--- SEARCH ---
Learning Chinese
Learn to Cook Chinese Dishes
Exchange Rates
Hotel Service
China Calendar

Hot Links
China Development Gateway
Chinese Embassies

Jade Bear-Dragons Corroborate Yellow Emperor Legend

For centuries Huangdi (the Yellow Emperor), legendary ruler and ancestor, lived only in the hearts and minds of the Chinese people and in the words of legends written down in antiquity. But in recent years, intriguing new clues have been emerging from the Neolithic Hongshan Culture. Over 5,000 years ago this was to be found in today's Liaoning Province and Inner Mongolia Autonomous Region. Hongshan is world-famous for its many jade artifacts. Among these, it is the so-called bear-dragons unearthed in recent years that have provided the first hard archaeological evidence to add credence to the much-told story of Huangdi. 

As a rule, China's recorded history starts with the Xia Dynasty (c. 2100-1600 BC). In the absence of archaeological evidence, the pre-Xia era of the five "virtuous emperors" (Huangdi, Zhuanxu, Di Ku, Tang Yao and Yu Shun) has remained a time known only through legends handed down from ancient times.


Historical documents indicate that Huangdi, first of the five legendary rulers, lived in northern China. According to the Historical Records of Sima Qian of the Western Han Dynasty (206 BC-AD 25), Huangdi was called Youxiong (Keeper of bears). During times of conflict with Yandi (Red Emperor), Sima Qian describes Huangdi as training black bears, grizzly bears, foxes, panthers, lynxes and tigers. He recorded that these six animals were generally regarded as the totems of Huangdi's tribe. Such accounts are reminiscent of the ancient nomadic and hunting tribes of northern China.


In recent years archaeologists have excavated more than 20 jade bear-dragons of the Hongshan Culture. These unique jade pieces are so named on account of their bear-like heads. Bear-dragon finds cover most of the distribution of the Hongshan Culture, ranging from Niuheliang and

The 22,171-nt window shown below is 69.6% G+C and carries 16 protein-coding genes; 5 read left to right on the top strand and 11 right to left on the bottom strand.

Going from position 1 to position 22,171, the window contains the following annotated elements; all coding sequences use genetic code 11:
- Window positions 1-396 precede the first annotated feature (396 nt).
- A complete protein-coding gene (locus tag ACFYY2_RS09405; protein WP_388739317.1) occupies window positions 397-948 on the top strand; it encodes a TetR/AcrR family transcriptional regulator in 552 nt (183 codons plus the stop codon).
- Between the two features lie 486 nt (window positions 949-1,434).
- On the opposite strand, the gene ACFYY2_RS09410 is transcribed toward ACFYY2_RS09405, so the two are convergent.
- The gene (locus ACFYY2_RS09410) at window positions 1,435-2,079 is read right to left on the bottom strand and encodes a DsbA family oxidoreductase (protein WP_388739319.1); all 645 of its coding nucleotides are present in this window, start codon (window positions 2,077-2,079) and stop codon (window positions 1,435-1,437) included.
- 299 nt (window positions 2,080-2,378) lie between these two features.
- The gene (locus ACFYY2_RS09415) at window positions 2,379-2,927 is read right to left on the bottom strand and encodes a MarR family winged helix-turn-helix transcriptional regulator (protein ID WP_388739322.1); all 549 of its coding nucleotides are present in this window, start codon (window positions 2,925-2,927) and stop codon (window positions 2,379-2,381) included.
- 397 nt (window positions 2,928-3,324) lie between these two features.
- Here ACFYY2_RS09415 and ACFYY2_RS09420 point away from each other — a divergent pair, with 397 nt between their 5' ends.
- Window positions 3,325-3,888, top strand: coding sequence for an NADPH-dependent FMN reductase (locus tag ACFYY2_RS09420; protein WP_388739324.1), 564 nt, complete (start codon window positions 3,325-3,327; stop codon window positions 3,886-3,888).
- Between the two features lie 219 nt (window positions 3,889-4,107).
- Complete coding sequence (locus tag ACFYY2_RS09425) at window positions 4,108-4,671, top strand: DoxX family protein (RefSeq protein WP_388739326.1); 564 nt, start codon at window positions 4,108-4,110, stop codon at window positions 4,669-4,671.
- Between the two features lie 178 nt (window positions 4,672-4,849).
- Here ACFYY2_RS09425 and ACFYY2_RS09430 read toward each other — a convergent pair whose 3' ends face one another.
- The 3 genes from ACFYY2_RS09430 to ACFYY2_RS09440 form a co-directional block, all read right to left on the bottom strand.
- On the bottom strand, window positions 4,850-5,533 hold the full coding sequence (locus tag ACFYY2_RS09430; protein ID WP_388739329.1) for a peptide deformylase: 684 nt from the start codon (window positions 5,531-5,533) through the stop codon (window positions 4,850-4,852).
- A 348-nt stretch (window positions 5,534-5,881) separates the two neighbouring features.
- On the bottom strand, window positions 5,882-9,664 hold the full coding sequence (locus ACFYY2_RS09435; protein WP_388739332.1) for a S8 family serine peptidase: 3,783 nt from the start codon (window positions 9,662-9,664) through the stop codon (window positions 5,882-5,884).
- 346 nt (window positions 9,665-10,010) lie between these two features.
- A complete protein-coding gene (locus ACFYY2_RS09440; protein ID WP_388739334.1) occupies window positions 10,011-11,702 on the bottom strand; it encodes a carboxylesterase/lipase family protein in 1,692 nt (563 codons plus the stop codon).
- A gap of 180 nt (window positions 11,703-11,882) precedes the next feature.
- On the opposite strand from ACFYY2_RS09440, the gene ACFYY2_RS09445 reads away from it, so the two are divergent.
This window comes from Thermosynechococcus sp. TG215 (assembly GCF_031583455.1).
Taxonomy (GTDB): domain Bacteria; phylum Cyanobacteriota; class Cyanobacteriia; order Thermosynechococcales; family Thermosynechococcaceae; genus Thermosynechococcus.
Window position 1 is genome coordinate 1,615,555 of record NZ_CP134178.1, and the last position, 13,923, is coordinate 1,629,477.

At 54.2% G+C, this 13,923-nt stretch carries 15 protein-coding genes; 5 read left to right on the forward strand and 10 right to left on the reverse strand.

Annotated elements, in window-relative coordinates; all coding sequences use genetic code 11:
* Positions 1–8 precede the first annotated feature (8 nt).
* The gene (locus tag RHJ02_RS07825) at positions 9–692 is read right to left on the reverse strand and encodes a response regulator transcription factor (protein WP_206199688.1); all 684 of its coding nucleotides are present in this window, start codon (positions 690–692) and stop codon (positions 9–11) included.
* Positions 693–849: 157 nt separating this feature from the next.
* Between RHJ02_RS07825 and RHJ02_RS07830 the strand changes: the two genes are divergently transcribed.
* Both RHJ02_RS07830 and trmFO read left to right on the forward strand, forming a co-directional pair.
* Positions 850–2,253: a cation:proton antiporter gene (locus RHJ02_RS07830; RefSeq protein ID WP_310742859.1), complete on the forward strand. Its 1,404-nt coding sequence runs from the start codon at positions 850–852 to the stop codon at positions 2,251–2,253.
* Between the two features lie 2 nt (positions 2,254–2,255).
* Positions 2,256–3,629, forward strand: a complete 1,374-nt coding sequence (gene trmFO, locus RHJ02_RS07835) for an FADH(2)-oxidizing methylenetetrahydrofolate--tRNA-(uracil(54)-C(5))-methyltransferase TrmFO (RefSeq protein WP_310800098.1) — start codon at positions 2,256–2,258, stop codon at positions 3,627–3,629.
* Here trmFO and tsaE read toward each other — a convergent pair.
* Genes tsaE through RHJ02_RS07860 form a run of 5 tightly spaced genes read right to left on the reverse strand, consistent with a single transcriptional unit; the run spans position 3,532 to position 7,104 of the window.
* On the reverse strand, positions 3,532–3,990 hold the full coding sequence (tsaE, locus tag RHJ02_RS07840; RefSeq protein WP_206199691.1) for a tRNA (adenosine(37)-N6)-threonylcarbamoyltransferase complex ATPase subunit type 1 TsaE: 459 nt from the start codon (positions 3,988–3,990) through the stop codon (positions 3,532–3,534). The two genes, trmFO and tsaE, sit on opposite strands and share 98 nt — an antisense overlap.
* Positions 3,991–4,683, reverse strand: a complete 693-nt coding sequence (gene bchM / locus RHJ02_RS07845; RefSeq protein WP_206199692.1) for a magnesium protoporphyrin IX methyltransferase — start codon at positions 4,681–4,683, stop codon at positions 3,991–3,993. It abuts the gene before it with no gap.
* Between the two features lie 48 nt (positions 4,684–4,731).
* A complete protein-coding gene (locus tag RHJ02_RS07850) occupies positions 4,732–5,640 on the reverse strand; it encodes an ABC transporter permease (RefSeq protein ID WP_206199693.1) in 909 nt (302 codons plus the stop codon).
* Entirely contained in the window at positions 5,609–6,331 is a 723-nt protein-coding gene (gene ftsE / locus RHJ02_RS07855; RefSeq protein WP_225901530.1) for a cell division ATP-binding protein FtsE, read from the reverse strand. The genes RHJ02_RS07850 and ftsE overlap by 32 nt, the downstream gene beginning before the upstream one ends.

Jianping County in Liaoning Province; Aohan, Right and Left Balin banners in Inner Mongolia; to Weichang County in Hebei Province. So there can be little doubt that jade bear-dragons played a significant role in the Hongshan Culture.


Anthropologists describe bear worship as a custom peculiar to fishing and hunting tribes. Hongshan was a regional culture in north and northeast China characterized by fishing and hunting. Its practice of bear worship, as reflected in the widespread incidence of bear-dragons, coincides with the historical account of Huangdi being known as Youxiong (Keeper of bears).


The late archaeologist Su Bingqi once said, "In terms of both time and location, only the Hongshan Culture can be matched up with the legend of Huangdi."


The magical bear-dragons might prove to be the key for both archaeologists and historians seeking to shed light on the mysteries of Huangdi and the other legendary rulers of prehistoric China.


The case for a 'Jade Age'


Over the last 20 years or so, a large number of Neolithic jade articles have been unearthed not only from the Hongshan Culture but also from the slightly later Liangzhu Culture. This has led some archaeologists to put forward a case for inserting "Jade Age" between the end of the Stone Age and the beginning of the Bronze Age.